2.2 Compressed Sensing using Generative Models

The requirement of sparsity poses a strong restriction on CS. Sparse bases, such as the Fourier basis or wavelet, only partially relieve this constraints, since they are restricted to domains known to be sparse in these bases and cannot adapt to data distributions. Recently, Bora et al. (2017) proposed compressed sensing using generative models (CSGM) to relax this requirement. This model uses a pre-trained deep neural network (from a VAE or GAN) as the structural constraint in the place of sparsity. This generator maps a latent representation to the signal space:


Instead of requiring sparse signals, implicitly constrains output in a low-dimensional manifold via its architecture and the weights adapted from data. This constraint is sufficient to provide a generalised Set-Restricted Eigenvalue Condition (S-REC) with random matrices, under which low reconstruction error can be achieved with high probability. A minimisation process similar to that in CS is used for reconstruction:


such that is the reconstructed signal. In contrast to directly optimising the signal in CS (eq.3), here optimisation is in the space of latent representation .

The operator in eq. 5 is intractable since is highly non-convex. It is therefore approximated using gradient descent starting from a randomly sampled point :


where is a learning rate. One can take a specified steps of gradient descent. Typically, hundreds or thousands of gradient descent steps and several re-starts from the initial step are needed to obtain a sufficiently good (Bora et al., 2017; Bojanowski et al., 2018). This process is illustrated in Figure 1.

This work established the connection between compressed sensing and deep neural networks, and demonstrated performance superior to the Lasso (Tibshirani, 1996), especially when the number of measurements is small. The theoretical properties of CSGM have been more closely examined by Hand & Voroninski (2017), who also proved stronger convergence guarantees. More recently, Dhar et al. (2018) proposed additional constraints to allow sparse deviation from the generative model’s support set, thus improving generalisation. However, CSGM still suffers from two restrictions:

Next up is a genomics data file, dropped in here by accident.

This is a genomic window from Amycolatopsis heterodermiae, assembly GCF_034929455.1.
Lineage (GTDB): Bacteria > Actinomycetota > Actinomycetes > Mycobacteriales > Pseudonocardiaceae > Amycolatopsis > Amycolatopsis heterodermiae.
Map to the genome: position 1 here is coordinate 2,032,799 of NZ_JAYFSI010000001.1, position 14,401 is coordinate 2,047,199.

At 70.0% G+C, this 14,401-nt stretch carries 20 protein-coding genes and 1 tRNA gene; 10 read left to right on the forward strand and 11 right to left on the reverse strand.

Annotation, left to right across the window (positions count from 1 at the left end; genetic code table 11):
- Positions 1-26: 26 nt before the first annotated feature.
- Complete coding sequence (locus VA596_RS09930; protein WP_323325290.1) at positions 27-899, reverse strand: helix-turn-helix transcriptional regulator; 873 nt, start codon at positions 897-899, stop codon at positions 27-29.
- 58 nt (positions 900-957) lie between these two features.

1. The optimisation for reconstruction is still slow, as it requires thousands of gradient descent steps.

  2. It relies on random measurement matrices, which are known to be sub-optimal for highly structured signals such natural images. Learned measurements can perform significantly better (Weiss et al., 2007).

2.3 Model-Agnostic Meta Learning

Meta-learning, or learning to learn, allows a model adapting to new tasks by self-improving (Schmidhuber, 1987). Model-Agnostic Meta learning (MAML) provides a general method to adapt parameters for a number of tasks (Finn et al., 2017)

. Given a differentiable loss function

for task sampled from the task distribution , the task-specific parameters are adapted by gradient descent from the initial parameters :


The initial parameters are trained to minimise the loss across all tasks


Multiple steps and more sophisticated optimisation algorithms can be used in the place of eq. 8. Despite usually being a highly non-convex function, by back-propagating through the gradient-descent process, only a few gradient steps are sufficient to adapt to new tasks.

2.4 Generative Adversarial Networks

A Generative Adversarial Network (GAN) trains a parametrised generator to fool a discriminator that tries to distinguish real data from fake data sampled from the generator (Goodfellow et al., 2014). The generator is a deterministic function that transforms samples from a source to the same space as the data , which has the distribution . This adversarial game can be summarised by the following min-max problem with the value function :


GANs are usually difficult to train due to this adversarial game (Balduzzi et al., 2018). Training may either diverge or converge to bad equilibrium with, for example, collapsed modes, unless extra care is taken in designing and training the model (Radford et al., 2015; Salimans et al., 2016).

A widely adapted trick is using as the objective for the generator (Goodfellow et al., 2014). Compared with eq. 10, this alternative objective avoids saturating the discriminator in the early stage of training when the generator is too weak. However, this objective voids most theoretical analyses (Hu et al., 2018), since the new adversarial objective is no longer a zero-sum game (eq. 10).

In most GAN models, discriminators become useless after training. Recently, Tao et al. (2018) and Azadi et al. (2019) proposed methods using the discriminator for importance sampling. Our work provides an alternative: our model moves latent representations to areas more likely to generate realistic images as deemed by the discriminator.

3 Deep Compressed Sensing

We start by showing the benefit of combining meta-learning with the model in Bora et al. (2017). We then generalise measurement matrices to parametrised measurement functions, including deep neural networks. While previous work relies on random projections as measurement functions, our approach learns measurement functions by imposing the RIP as a training objective. We then derive two novel models by imposing properties other than the RIP on the measurements, including a GAN model with discriminator-guided latent optimisation, which leads to more stable training dynamics and better results.

3.1 Compressed Sensing with Meta-Learning

We hypothesise that the run-time efficiency and performance in CSGM (Bora et al. 2017, section 2.2), can be improved by training the latent optimisation procedure using meta-learning, by back-propagating through the gradient descent steps (Finn et al., 2017). The latent optimisation procedure for CS models can take hundreds or thousands of steps. By employing meta-learning to optimise this optimisation procedure we aim to achieve similar results with far fewer updates.